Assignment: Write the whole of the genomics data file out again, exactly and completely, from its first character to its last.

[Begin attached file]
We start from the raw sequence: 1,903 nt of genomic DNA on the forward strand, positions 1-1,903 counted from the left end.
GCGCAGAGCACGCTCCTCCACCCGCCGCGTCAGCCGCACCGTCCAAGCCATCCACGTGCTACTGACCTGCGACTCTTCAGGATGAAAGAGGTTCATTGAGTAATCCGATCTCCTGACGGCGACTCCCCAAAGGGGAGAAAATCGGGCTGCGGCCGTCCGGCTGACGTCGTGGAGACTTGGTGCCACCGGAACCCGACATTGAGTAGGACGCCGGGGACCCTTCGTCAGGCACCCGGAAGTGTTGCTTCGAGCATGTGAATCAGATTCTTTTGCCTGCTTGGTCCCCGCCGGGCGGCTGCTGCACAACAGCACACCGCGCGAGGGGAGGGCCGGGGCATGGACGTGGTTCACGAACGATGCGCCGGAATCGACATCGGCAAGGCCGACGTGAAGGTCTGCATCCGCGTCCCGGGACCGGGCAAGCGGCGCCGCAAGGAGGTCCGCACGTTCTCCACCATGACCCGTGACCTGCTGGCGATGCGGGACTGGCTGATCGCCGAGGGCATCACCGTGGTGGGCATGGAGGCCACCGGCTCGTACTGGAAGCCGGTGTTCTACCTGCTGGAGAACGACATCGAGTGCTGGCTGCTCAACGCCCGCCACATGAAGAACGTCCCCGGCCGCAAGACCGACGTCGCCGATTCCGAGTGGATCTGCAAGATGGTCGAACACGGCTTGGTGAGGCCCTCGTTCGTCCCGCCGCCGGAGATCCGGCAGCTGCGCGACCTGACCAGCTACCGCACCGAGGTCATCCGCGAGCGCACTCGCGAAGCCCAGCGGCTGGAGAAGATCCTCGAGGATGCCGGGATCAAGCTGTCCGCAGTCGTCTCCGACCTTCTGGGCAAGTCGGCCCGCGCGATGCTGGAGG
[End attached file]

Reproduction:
We start from the raw sequence: 1,903 nt of genomic DNA on the forward strand, positions 1-1,903 counted from the left end.
GCGCAGAGCACGCTCCTCCACCCGCCGCGTCAGCCGCACCGTCCAAGCCATCCACGTGCTACTGACCTGCGACTCTTCAGGATGAAAGAGGTTCATTGAGTAATCCGATCTCCTGACGGCGACTCCCCAAAGGGGAGAAAATCGGGCTGCGGCCGTCCGGCTGACGTCGTGGAGACTTGGTGCCACCGGAACCCGACATTGAGTAGGACGCCGGGGACCCTTCGTCAGGCACCCGGAAGTGTTGCTTCGAGCATGTGAATCAGATTCTTTTGCCTGCTTGGTCCCCGCCGGGCGGCTGCTGCACAACAGCACACCGCGCGAGGGGAGGGCCGGGGCATGGACGTGGTTCACGAACGATGCGCCGGAATCGACATCGGCAAGGCCGACGTGAAGGTCTGCATCCGCGTCCCGGGACCGGGCAAGCGGCGCCGCAAGGAGGTCCGCACGTTCTCCACCATGACCCGTGACCTGCTGGCGATGCGGGACTGGCTGATCGCCGAGGGCATCACCGTGGTGGGCATGGAGGCCACCGGCTCGTACTGGAAGCCGGTGTTCTACCTGCTGGAGAACGACATCGAGTGCTGGCTGCTCAACGCCCGCCACATGAAGAACGTCCCCGGCCGCAAGACCGACGTCGCCGATTCCGAGTGGATCTGCAAGATGGTCGAACACGGCTTGGTGAGGCCCTCGTTCGTCCCGCCGCCGGAGATCCGGCAGCTGCGCGACCTGACCAGCTACCGCACCGAGGTCATCCGCGAGCGCACTCGCGAAGCCCAGCGGCTGGAGAAGATCCTCGAGGATGCCGGGATCAAGCTGTCCGCAGTCGTCTCCGACCTTCTGGGCAAGTCGGCCCGCGCGATGCTGGAGG